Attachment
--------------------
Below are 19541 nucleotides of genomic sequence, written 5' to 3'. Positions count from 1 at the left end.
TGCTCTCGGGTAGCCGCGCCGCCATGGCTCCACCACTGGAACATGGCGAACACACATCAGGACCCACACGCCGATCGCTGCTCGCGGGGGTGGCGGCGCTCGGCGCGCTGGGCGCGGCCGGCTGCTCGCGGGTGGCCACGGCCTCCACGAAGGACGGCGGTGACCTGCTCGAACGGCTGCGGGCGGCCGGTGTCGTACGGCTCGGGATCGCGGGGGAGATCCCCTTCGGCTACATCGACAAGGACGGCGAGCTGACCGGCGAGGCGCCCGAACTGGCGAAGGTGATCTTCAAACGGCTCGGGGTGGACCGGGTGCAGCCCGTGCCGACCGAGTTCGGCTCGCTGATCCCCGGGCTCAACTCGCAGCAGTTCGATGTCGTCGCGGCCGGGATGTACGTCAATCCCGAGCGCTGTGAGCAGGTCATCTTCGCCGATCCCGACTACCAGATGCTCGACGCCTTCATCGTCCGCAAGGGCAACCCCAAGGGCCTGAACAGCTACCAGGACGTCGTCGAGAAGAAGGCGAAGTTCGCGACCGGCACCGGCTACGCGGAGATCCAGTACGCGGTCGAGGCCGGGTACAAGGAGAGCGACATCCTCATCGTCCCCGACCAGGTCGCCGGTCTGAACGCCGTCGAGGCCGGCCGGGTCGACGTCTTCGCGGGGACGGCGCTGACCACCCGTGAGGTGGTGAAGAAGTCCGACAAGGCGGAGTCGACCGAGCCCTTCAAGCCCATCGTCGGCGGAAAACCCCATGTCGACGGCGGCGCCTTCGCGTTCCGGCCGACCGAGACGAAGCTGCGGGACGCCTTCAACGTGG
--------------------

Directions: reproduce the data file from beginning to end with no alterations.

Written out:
Below are 19541 nucleotides of genomic sequence, written 5' to 3'. Positions count from 1 at the left end.
TGCTCTCGGGTAGCCGCGCCGCCATGGCTCCACCACTGGAACATGGCGAACACACATCAGGACCCACACGCCGATCGCTGCTCGCGGGGGTGGCGGCGCTCGGCGCGCTGGGCGCGGCCGGCTGCTCGCGGGTGGCCACGGCCTCCACGAAGGACGGCGGTGACCTGCTCGAACGGCTGCGGGCGGCCGGTGTCGTACGGCTCGGGATCGCGGGGGAGATCCCCTTCGGCTACATCGACAAGGACGGCGAGCTGACCGGCGAGGCGCCCGAACTGGCGAAGGTGATCTTCAAACGGCTCGGGGTGGACCGGGTGCAGCCCGTGCCGACCGAGTTCGGCTCGCTGATCCCCGGGCTCAACTCGCAGCAGTTCGATGTCGTCGCGGCCGGGATGTACGTCAATCCCGAGCGCTGTGAGCAGGTCATCTTCGCCGATCCCGACTACCAGATGCTCGACGCCTTCATCGTCCGCAAGGGCAACCCCAAGGGCCTGAACAGCTACCAGGACGTCGTCGAGAAGAAGGCGAAGTTCGCGACCGGCACCGGCTACGCGGAGATCCAGTACGCGGTCGAGGCCGGGTACAAGGAGAGCGACATCCTCATCGTCCCCGACCAGGTCGCCGGTCTGAACGCCGTCGAGGCCGGCCGGGTCGACGTCTTCGCGGGGACGGCGCTGACCACCCGTGAGGTGGTGAAGAAGTCCGACAAGGCGGAGTCGACCGAGCCCTTCAAGCCCATCGTCGGCGGAAAACCCCATGTCGACGGCGGCGCCTTCGCGTTCCGGCCGACCGAGACGAAGCTGCGGGACGCCTTCAACGTGG